Valerie Voci is one of those enormously knowledgeable people who can answer thorny content syndication and licensing questions with easy, matter-of-fact authority. She's also incredibly busy, with her new job as PostNewsweek's Washtech.com Publisher and two daughters at home. So busy in fact, that it took us more than four months to coordinate schedules to get this exclusive interview for you. Enjoy!
Q: How did you get started in the content licensing and syndication field? And, what major trends have you noticed already?
Voci: I started out in the newsletter business with Telecom Reports. We had well-known, expensive niche products and started distributing them through enterprise-wide site license agreements in late '94-95. Content was king then! You could really charge a premium for specialized content. People were really beginning to spend money on good content.
I joined Newsbytes, which was founded in 1983, in January 1998 when the Washington Post approached me to help them restructure how they licensed content. We had a publishing system to allow us to slice and dice content, allow customers to choose the amount they wanted. We were also allowed to put content onto Web sites instead of just site licenses.
The price of content plummeted, especially for tech news.
What I've seen this year is that good content is valued again. We've got a lot of people coming back to me who said, "I won't pay for it." Now they come back and say, "You have good reporters, you report on news that others don't." So I'm seeing a swing back to the content is valuable days. It's hip again! It's good news.
The models are changing though. The days of a librarian sitting behind a proprietary file are long gone. The knowledge management worker has to be very savvy. There's been a lot of education on the buying side.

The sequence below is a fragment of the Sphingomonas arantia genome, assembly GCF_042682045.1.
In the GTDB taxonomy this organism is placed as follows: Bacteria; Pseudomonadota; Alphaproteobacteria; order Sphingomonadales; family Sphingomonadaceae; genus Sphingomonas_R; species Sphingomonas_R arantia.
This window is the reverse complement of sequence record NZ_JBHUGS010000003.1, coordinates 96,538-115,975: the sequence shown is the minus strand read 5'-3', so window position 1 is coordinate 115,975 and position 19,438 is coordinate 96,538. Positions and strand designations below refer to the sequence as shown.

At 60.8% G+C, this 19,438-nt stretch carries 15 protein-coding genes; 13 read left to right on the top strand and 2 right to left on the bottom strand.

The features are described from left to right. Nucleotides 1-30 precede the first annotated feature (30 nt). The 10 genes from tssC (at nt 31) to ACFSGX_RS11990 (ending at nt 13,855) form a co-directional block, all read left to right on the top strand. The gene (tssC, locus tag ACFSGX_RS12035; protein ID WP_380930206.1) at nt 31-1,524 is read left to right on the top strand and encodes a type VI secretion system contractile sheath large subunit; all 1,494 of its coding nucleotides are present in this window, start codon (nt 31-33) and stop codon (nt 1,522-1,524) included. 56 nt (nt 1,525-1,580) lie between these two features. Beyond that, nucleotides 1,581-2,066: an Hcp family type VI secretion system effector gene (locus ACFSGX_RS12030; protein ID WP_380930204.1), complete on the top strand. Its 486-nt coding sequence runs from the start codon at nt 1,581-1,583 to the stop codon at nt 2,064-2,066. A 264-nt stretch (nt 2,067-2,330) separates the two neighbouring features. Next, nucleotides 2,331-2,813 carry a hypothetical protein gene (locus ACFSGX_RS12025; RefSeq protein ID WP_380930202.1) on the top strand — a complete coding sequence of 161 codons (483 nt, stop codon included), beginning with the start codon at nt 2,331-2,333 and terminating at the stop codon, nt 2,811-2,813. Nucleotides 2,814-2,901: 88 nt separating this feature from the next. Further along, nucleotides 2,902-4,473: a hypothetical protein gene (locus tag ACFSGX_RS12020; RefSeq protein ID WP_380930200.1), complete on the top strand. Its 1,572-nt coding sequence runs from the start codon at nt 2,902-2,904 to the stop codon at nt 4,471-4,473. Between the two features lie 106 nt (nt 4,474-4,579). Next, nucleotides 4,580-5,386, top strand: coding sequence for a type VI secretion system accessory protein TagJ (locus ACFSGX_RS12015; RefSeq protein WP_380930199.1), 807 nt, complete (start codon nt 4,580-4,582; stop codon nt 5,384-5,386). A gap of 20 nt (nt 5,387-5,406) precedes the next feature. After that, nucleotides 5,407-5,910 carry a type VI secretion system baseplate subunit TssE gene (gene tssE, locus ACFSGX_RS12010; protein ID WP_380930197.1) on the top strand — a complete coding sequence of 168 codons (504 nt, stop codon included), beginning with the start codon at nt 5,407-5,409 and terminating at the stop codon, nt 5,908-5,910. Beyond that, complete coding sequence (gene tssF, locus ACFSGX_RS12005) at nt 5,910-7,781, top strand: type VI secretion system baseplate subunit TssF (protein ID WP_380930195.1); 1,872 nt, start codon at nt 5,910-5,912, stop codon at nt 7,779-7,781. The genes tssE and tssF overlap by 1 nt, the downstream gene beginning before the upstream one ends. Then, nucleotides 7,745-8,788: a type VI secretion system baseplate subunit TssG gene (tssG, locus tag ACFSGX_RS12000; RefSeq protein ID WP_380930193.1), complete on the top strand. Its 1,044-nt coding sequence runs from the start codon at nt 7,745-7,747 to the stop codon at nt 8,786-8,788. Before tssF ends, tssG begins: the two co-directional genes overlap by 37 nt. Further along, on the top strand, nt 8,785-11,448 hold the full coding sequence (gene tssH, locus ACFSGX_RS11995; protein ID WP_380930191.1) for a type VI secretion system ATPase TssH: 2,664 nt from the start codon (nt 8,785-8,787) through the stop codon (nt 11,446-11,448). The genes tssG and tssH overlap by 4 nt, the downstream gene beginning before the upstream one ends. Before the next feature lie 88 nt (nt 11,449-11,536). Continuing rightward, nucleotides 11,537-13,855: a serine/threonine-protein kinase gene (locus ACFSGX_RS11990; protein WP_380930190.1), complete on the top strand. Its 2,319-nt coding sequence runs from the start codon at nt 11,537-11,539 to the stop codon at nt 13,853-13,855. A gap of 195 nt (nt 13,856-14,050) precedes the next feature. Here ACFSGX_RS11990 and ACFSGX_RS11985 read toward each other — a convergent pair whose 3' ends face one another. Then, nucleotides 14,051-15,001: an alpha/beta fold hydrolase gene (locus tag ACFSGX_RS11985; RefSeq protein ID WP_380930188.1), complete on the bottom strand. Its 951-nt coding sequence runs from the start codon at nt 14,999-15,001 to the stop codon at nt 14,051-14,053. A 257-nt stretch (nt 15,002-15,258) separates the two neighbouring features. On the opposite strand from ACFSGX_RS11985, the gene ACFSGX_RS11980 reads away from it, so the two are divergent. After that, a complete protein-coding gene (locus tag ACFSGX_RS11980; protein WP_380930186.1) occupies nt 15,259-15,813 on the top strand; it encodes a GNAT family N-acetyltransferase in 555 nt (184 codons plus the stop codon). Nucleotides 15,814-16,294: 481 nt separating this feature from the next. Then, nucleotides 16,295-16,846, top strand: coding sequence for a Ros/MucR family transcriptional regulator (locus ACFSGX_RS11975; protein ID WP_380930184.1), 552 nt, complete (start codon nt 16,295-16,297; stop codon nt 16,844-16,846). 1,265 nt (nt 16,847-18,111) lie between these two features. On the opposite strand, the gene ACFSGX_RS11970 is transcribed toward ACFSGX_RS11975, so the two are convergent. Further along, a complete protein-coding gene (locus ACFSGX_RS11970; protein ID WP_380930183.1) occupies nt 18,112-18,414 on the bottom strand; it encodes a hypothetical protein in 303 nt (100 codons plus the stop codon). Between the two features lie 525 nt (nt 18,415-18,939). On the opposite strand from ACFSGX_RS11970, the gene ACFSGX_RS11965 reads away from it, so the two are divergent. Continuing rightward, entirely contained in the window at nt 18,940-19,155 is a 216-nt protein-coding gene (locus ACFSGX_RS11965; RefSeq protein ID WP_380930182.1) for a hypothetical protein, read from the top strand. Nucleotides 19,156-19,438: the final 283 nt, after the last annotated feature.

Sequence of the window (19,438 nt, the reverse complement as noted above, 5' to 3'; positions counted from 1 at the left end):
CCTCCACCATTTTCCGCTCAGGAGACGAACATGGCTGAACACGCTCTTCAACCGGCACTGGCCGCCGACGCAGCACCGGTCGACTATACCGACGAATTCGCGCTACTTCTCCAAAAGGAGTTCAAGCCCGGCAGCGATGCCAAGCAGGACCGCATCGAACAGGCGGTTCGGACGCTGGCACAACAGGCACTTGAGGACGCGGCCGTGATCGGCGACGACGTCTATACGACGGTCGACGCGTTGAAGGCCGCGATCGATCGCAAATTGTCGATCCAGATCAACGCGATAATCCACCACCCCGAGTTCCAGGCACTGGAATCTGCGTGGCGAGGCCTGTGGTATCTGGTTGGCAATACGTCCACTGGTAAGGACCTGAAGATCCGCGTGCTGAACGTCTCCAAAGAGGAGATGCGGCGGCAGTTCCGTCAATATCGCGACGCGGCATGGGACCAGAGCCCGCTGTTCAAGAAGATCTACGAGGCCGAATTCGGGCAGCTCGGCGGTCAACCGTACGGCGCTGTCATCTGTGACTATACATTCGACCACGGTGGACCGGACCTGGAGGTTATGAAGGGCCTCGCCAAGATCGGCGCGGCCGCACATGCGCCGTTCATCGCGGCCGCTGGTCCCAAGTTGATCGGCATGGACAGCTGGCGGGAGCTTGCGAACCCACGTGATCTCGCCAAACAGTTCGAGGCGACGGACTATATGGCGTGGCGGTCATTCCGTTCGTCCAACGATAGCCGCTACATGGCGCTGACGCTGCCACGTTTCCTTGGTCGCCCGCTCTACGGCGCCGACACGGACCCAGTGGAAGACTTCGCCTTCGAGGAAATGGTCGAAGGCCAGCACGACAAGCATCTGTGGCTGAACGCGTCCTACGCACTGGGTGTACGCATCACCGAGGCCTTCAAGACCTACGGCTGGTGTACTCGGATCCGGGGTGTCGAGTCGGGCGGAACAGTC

Q: The most frequent question we hear from publishers is "How much should I charge for my content?" Got any answers?
Voci: I get that question a lot too. We have some history -- we have raised our prices.
When I mingle with other publishers, what I tell them is you really have to look at what's out there, who your niche is. For a more targeted audience it can be more expensive. You need to see what's out there in that space, and then look at how they want to use your content.
We all know how expensive it is to run a Web site -- it's easy entry but maintenance is high and editorial is expensive. Sites need content on a daily basis to keep sticky, and it's usually less expensive to license that out than to hire editors. There's a pain threshold for pricing. We ask sites how much do you have to spend and what are you looking for? We'll find them a solution even if it's only two stories a day. That's great, we'll allow you to choose which two you want! Sometimes companies grow with us as their Web site grows.
Q: How do you find buyers for your content?
Voci: Our largest self-syndicators tend to be editors of Web sites who know what they're looking for. We have forms right on our site they can get into and get an auto email back.
Some magazines license for their print edition and also put us on their Web sites.